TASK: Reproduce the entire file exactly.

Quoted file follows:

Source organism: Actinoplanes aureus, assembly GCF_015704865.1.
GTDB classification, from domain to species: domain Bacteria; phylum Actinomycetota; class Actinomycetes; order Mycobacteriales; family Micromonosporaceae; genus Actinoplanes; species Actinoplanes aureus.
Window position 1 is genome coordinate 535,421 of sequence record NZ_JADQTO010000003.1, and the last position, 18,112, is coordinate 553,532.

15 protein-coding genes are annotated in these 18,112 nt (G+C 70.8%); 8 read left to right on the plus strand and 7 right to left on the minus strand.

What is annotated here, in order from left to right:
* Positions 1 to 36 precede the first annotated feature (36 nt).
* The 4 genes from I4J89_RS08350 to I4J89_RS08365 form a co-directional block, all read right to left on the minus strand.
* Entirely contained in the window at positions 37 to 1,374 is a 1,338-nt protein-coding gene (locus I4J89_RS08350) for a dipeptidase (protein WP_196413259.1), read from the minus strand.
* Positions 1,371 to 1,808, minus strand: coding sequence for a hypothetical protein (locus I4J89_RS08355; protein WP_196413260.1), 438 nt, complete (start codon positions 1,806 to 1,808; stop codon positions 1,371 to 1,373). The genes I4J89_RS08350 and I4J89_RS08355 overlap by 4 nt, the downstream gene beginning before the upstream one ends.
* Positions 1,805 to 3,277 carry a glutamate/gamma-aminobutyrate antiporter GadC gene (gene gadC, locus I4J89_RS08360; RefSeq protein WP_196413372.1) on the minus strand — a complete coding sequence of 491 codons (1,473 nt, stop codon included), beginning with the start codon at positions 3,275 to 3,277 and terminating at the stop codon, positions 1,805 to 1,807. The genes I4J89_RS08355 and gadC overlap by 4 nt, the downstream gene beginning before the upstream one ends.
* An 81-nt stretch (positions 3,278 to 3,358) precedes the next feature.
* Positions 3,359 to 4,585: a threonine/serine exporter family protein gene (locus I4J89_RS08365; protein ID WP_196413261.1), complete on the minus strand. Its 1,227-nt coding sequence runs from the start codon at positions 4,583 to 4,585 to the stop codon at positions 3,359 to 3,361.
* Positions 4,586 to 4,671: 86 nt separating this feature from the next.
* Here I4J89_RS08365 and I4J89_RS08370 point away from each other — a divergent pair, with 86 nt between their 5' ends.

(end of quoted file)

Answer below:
Source organism: Actinoplanes aureus, assembly GCF_015704865.1.
GTDB classification, from domain to species: domain Bacteria; phylum Actinomycetota; class Actinomycetes; order Mycobacteriales; family Micromonosporaceae; genus Actinoplanes; species Actinoplanes aureus.
Window position 1 is genome coordinate 535,421 of sequence record NZ_JADQTO010000003.1, and the last position, 18,112, is coordinate 553,532.

15 protein-coding genes are annotated in these 18,112 nt (G+C 70.8%); 8 read left to right on the plus strand and 7 right to left on the minus strand.

What is annotated here, in order from left to right:
* Positions 1 to 36 precede the first annotated feature (36 nt).
* The 4 genes from I4J89_RS08350 to I4J89_RS08365 form a co-directional block, all read right to left on the minus strand.
* Entirely contained in the window at positions 37 to 1,374 is a 1,338-nt protein-coding gene (locus I4J89_RS08350) for a dipeptidase (protein WP_196413259.1), read from the minus strand.
* Positions 1,371 to 1,808, minus strand: coding sequence for a hypothetical protein (locus I4J89_RS08355; protein WP_196413260.1), 438 nt, complete (start codon positions 1,806 to 1,808; stop codon positions 1,371 to 1,373). The genes I4J89_RS08350 and I4J89_RS08355 overlap by 4 nt, the downstream gene beginning before the upstream one ends.
* Positions 1,805 to 3,277 carry a glutamate/gamma-aminobutyrate antiporter GadC gene (gene gadC, locus I4J89_RS08360; RefSeq protein WP_196413372.1) on the minus strand — a complete coding sequence of 491 codons (1,473 nt, stop codon included), beginning with the start codon at positions 3,275 to 3,277 and terminating at the stop codon, positions 1,805 to 1,807. The genes I4J89_RS08355 and gadC overlap by 4 nt, the downstream gene beginning before the upstream one ends.
* An 81-nt stretch (positions 3,278 to 3,358) precedes the next feature.
* Positions 3,359 to 4,585: a threonine/serine exporter family protein gene (locus I4J89_RS08365; protein ID WP_196413261.1), complete on the minus strand. Its 1,227-nt coding sequence runs from the start codon at positions 4,583 to 4,585 to the stop codon at positions 3,359 to 3,361.
* Positions 4,586 to 4,671: 86 nt separating this feature from the next.
* Here I4J89_RS08365 and I4J89_RS08370 point away from each other — a divergent pair, with 86 nt between their 5' ends.